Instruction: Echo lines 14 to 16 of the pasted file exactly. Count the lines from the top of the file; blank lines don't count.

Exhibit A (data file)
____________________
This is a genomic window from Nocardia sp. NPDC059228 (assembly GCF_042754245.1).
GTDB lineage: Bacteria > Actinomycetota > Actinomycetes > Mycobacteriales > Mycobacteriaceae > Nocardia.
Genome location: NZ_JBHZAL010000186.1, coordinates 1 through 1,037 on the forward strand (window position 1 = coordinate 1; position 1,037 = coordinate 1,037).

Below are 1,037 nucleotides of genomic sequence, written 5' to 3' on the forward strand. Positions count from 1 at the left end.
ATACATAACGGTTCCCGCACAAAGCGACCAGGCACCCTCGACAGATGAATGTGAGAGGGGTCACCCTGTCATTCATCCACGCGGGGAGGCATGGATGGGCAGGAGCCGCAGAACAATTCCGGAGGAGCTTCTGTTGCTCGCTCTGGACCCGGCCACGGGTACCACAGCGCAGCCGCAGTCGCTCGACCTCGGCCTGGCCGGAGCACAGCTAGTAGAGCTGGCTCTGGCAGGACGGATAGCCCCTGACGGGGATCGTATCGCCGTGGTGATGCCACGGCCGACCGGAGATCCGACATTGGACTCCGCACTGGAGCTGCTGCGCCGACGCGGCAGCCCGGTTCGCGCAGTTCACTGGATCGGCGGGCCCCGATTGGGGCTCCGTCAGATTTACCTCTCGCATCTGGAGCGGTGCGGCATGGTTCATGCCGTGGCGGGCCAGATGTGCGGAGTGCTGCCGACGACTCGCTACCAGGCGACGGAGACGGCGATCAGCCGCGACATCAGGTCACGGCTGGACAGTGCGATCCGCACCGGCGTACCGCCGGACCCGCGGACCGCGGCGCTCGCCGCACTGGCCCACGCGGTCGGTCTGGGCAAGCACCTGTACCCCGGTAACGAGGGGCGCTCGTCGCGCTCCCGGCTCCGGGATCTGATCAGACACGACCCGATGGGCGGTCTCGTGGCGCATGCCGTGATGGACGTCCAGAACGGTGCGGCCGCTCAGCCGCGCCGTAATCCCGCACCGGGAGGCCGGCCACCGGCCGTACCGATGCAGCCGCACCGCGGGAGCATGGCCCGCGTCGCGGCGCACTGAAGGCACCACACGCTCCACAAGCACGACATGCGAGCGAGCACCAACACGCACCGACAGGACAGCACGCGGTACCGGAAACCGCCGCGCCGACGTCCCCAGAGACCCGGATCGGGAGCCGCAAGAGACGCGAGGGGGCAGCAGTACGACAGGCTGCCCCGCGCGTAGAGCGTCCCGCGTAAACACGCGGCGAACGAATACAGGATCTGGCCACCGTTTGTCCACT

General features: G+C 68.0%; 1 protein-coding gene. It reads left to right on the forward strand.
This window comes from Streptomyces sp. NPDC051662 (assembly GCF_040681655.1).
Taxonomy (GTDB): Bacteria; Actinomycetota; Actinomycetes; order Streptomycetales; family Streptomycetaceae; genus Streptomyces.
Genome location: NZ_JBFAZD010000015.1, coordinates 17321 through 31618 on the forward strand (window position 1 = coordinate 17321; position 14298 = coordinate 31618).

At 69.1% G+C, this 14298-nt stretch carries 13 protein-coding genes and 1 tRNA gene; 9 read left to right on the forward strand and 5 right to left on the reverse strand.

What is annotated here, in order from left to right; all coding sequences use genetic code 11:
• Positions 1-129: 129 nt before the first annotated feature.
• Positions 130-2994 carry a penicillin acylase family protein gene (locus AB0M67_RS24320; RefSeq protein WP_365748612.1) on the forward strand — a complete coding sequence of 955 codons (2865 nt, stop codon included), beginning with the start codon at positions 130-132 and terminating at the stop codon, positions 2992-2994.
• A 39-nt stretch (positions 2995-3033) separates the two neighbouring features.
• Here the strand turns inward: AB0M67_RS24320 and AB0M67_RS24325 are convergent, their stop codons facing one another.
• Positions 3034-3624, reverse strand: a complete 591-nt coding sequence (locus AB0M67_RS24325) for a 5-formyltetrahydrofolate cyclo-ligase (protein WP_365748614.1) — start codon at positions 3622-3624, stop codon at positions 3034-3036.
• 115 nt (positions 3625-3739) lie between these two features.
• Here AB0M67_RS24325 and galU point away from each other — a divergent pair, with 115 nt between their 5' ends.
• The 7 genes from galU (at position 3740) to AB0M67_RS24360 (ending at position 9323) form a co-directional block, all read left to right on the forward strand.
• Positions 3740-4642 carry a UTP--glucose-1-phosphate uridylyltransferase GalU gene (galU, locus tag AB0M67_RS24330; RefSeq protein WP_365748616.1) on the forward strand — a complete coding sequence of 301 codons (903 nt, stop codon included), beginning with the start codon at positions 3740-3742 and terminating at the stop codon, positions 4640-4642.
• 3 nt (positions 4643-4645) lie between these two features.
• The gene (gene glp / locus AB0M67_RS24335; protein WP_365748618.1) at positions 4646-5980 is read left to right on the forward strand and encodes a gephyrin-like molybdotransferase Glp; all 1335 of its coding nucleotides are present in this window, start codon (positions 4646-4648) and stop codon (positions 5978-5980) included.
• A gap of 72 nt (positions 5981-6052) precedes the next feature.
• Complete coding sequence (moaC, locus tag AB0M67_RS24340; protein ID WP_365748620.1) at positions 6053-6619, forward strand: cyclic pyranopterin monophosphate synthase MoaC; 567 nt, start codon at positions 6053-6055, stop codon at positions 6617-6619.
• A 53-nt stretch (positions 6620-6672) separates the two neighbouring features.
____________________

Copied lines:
• A 39-nt stretch (positions 2995-3033) separates the two neighbouring features.
• Here the strand turns inward: AB0M67_RS24320 and AB0M67_RS24325 are convergent, their stop codons facing one another.
• Positions 3034-3624, reverse strand: a complete 591-nt coding sequence (locus AB0M67_RS24325) for a 5-formyltetrahydrofolate cyclo-ligase (protein WP_365748614.1) — start codon at positions 3622-3624, stop codon at positions 3034-3036.